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Research Briefs—Nov. 18, 2014

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Long-term marijuana use on the brain

A study published in The Proceedings of The National Academy of Sciences last week has found that chronic—defined as three times per day over 10 years—marijuana users have a lower IQ score and smaller gray matter volume in the orbitofrontal cortex (OFC) region of the brain compared to non-users. However, the results also showed that marijuana users had higher functional and structural neural connectivity in the OFC. The study sampled from 48 chronic users and 62 non-users who were adjusted for gender, age, ethnicity, tobacco, and alcohol use; the study also excluded participants with histories or symptoms of neurological disorders, brain injuries, or psychosis.

The OFC is a region in the brain that is involved in emotion and reward in decision-making—frequently known as the reward centre of the brain. Consequently, the results of the  study show that the region of the brain involved in motivation based on a reward system shrink with long-term marijuana use, particularly for those who start at a young age.

Led by Francesca M. Filbey and her team out of the Center for BrainHealth at the University of Texas, the study showed that the brains of chronic users compensated for any shrinkage in the OFC by increasing connectivity between different areas of the brain, and increasing the structural integrity of tissues in the brain.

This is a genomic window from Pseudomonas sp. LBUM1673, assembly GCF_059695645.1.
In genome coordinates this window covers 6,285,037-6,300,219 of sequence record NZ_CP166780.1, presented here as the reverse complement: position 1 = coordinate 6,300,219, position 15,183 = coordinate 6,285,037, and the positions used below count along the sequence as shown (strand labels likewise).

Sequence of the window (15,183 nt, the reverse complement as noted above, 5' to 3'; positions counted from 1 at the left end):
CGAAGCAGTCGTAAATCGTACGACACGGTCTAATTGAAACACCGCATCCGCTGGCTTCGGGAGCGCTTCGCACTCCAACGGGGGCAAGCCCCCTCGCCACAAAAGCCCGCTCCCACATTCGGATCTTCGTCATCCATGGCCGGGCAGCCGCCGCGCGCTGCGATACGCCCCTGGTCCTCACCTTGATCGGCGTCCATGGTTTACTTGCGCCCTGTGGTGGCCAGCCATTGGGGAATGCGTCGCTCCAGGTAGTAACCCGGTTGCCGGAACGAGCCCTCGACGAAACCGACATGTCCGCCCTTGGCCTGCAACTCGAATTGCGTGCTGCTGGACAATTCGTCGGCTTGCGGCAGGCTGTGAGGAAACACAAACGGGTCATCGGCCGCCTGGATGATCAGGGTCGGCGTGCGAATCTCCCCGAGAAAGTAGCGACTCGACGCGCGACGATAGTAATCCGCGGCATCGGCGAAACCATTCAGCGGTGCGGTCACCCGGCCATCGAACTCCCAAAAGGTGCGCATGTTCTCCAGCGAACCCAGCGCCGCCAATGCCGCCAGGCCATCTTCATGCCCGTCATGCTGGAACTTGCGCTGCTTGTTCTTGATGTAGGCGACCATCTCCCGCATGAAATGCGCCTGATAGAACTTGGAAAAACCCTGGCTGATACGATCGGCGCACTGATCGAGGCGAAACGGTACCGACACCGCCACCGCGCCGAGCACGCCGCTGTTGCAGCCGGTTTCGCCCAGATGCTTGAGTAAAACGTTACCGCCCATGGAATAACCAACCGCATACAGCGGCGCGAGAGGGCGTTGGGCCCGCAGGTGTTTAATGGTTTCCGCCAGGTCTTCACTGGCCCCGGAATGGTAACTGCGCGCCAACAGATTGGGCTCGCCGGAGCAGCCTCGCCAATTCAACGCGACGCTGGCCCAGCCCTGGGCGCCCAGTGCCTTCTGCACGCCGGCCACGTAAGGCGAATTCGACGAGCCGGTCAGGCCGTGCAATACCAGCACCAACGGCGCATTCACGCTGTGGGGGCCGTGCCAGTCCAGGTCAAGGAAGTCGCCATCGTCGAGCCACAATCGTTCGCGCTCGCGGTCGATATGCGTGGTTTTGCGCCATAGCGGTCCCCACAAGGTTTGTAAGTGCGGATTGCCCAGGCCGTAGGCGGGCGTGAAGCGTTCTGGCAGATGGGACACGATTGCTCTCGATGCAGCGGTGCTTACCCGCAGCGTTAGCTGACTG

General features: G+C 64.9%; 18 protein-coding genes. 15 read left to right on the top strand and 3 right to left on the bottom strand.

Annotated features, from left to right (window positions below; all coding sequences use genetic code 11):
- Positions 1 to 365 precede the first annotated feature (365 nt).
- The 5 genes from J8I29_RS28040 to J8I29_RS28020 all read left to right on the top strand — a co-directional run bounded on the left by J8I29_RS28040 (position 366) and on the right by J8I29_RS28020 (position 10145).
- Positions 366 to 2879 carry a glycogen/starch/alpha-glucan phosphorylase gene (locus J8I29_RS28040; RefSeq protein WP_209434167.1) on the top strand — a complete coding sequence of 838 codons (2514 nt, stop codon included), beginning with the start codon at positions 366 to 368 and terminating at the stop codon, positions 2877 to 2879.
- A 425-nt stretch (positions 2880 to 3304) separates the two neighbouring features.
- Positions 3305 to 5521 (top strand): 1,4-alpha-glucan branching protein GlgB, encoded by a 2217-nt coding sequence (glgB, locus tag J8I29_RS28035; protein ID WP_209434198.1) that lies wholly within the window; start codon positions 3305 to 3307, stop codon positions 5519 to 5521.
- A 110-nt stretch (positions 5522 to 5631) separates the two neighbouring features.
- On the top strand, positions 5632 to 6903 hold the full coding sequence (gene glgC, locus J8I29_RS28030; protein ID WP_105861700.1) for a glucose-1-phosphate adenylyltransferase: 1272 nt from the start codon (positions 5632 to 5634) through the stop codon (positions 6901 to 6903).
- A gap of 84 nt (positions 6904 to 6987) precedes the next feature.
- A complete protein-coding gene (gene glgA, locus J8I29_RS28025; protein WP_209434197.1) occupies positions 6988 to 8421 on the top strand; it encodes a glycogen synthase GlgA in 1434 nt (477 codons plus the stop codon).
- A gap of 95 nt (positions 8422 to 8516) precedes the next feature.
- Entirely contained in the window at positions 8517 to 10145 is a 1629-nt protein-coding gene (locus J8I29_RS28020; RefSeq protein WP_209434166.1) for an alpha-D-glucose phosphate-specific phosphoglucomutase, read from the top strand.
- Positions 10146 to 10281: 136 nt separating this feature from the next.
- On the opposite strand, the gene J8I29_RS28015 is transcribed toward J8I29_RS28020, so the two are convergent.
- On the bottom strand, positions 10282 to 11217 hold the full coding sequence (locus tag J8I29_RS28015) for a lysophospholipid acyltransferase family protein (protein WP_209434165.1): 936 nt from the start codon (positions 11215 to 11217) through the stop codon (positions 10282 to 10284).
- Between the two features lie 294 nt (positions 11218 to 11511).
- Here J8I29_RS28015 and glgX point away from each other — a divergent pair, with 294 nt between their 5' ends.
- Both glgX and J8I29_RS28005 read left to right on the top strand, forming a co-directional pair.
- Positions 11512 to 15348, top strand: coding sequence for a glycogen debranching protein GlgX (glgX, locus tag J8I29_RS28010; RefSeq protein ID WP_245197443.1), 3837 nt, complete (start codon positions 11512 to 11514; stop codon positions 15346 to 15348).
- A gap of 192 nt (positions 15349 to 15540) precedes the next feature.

“[The results suggest] that there is definitely a more complicated pattern that the brain seems to be able to compensate for any kind of loss in order to keep that network maintained,” said Filbey in an interview with The Washington Post.

However, the study showed that this growth in connectivity and integrity continued for six to eight years, at which point the increased connectivity started to decline.

Although the study showed that the chronic marijuana users had lower IQ scores, the authors of the study clarified that these results had no correlation with a decrease in OFC volume.

“We did not find that the causal variable (i.e., marijuana use) was significantly correlated with the mediator variable [i.e., OFC gray matter volume] and outcome variable (i.e., IQ),” the study states.

Cannabinoids may shrink brain tumours

Cannabinoids, the active chemical compounds in cannabis, have been shown to induce tumour cell death by modifying faulty signalling pathways, according to a study released in Nature Reviews Cancer earlier this year. A new study published in Molecular Cancer Therapeutics has shown that tetrahydrocannabinol (THC) and cannabidiol (CBD)—two of the primary cannabinoids in cannabis—may be able to treat high-grade glioma, an aggressive brain cancer.

As with all cancers, high-grade glioma involves the rapid and uncontrollable growth of cancer cells, which usually results in tumours. The study—published by lead author Katherine A. Scott from the University of London—showed that a dosage of 2 milligrams each of pure THC and CBD per kilogram of body weight resulted in statistically significant reductions in tumour volumes (p < 0.01) when combined with irradiation cancer treatment.

The study involved an in vitro stage, as well as an orthotopic murine—rat and mice—model for glioma. However, the bulk of the study took place in vitro, which means that the experiment was primarily conducted in a Petri dish setting. Although the results of cannabinoids on high-grade glioma are promising, it is important to remember that in vitro tests do not necessarily translate to real effects in humans.

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